Kaya Henderson: I mean that boy aint been right since his mama died, right? And he says, and in the song, something about no more therapists. I, first of all, just on a plain old human level, like he’s in deep pain and I want him to, I want him to be right. I want him to be OK. Like, I’m concerned about his personhood, right? And I think we have seen, you know, genius come from Kanye, and there are a lot of artists who their genius comes from a place of pain, right? My girl, Mary J. Blige, done cornered the market on turning pain. Adele, right, these people have turned pain into, you know, profit. But I’m deeply, deeply concerned about him as a person, A, number one. I’m also concerned about his family. The children are seeing all of this, or will see all of this at some point, you know, because it’s all playing out publicly. And like, I, you know, when people are not their whole selves, like, should Pete Davidson be worried? Like what, what’s—and like what, are there any criminal implications to this?


DeRay McKesson: You know, I watch it and I do, I agree with both of you. Myles, I’m sensitive to the, how do you take it seriously? The thing about that, though, is I think some of his fans take it seriously and they hate Pete. And they, you know, when Pete made his Instagram, they flooded the comments, calling him Skeet, because that’s what Kanye calls them now. And, you know, like that whole thing. And even Kim, when Kim texted him as she posted, and he posted the text message being like, You’re going to get somebody hurt, like, stop it. And he’s like, I’m sorry. The thing, the cycle of abuse to me that this is so, that makes it so clear to me is that he is at once saying, I want my family back, I want my family back, and then like threatening Kim and Pete and all these incredible ways. And it’s like, even if Kim wanted to be with you, it’s like, how do, you how do you go back to somebody who is like openly saying all the worst things about you? Like, do you remember the post where he said the best thing that ever happened to your life was having my first child? That’s what he, that’s what he said on Instagram. Like that is really, you know, that is gross and unkind and mean and spiteful and hurtful. And even in the song where he’s like, I have these kids five hours a day, you’re like, you’re their parent. That’s not like, you don’t get a bonus for having—five hours is not 24 hours, right? Like, and you have all the help, or I don’t negotiate with therapists. It’s like those things make me, they scare me because I think that that, I think we’ve made so many strides around mental health, and then you hear Kanye being like, I don’t negotiate with therapists, sort of normalizing this idea that getting help is actually a bad thing. And that’s like, you’re like, No! So I’m happy Instagram took it off. I am, I continue to be worried. And it’s, you know, I think Kanye is, I like the way that you said it Myles, like this is such a deep desire to not be seen as the “insert here” right? Dweeb, poor guy, da da da. It’s also this really interesting obsession with whiteness. Like it just, even Pete. You know, it’s like—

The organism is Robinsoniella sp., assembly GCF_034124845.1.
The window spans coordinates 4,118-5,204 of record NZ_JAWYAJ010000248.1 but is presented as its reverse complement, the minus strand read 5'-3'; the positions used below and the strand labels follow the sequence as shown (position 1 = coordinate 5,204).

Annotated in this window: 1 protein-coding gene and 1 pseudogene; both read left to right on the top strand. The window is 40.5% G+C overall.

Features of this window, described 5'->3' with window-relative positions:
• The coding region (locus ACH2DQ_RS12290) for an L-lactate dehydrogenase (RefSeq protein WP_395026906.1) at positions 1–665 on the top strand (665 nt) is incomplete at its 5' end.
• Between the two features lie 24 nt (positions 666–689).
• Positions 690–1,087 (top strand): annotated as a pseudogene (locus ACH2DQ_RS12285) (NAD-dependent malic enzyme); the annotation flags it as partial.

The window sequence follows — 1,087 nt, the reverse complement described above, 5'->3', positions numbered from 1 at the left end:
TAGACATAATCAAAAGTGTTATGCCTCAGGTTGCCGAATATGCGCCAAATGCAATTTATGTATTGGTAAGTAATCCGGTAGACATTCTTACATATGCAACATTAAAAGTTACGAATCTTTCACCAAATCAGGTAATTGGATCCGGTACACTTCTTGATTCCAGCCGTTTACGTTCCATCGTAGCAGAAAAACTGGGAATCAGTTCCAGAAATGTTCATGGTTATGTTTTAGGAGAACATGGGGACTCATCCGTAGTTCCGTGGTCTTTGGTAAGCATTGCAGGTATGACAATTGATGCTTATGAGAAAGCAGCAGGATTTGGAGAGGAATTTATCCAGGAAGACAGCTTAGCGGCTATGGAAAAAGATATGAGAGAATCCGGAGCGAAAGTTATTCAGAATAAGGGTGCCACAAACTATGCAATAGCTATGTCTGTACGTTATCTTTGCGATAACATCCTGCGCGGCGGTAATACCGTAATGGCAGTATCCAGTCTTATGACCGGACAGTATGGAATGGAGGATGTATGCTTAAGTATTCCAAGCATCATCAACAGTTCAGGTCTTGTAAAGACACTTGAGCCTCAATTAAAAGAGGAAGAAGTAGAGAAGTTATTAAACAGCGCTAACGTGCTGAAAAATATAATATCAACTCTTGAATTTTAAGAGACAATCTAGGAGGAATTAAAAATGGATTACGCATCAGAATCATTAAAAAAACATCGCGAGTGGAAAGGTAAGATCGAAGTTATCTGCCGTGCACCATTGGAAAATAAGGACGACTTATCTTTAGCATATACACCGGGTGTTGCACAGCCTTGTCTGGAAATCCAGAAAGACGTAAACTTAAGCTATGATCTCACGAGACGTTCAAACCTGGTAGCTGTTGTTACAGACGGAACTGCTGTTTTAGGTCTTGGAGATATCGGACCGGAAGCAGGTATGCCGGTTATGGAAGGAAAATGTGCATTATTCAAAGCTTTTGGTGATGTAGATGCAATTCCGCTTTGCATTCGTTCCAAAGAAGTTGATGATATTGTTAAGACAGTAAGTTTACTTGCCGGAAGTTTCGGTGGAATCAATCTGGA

Kaya Henderson: Come on. Say it.


DeRay McKesson: It is like, it’s like Kim, it’s Pete, it’s like what success looks like. And it’s just like, but while using Black as the arbiter of authenticity, right? And I’m like that, I think Kanye is truly the best spectacle of that in the public right now.


Myles Johnson: Oh, absolutely. I’ve forever called Kanye West, rap’s Cholly Breedlove. I’ve always said that like as far as like just like the Toni Morrison character in The Bluest Eye. It’s like being fascinated with like all of the things that whiteness has, and it’s kind of disturbing. Remember when he had like the contacts and the blond hair, I said, Now this looks a little cra—this not, like, you know, and as somebody who’s a provocateur, somebody who loves Avant Garde fashion and how things look and loves esthetics, like that, I was like, Oh, this looks like somebody who’s literally looking like the disturbance that’s happening inside of him, is like wearing it externally. And chasing whiteness does drive you crazy because it doesn’t exist, and you can never be white enough, and you can never be male enough or rich enough, and it’s built to drive you insane, so and chasing your own tail.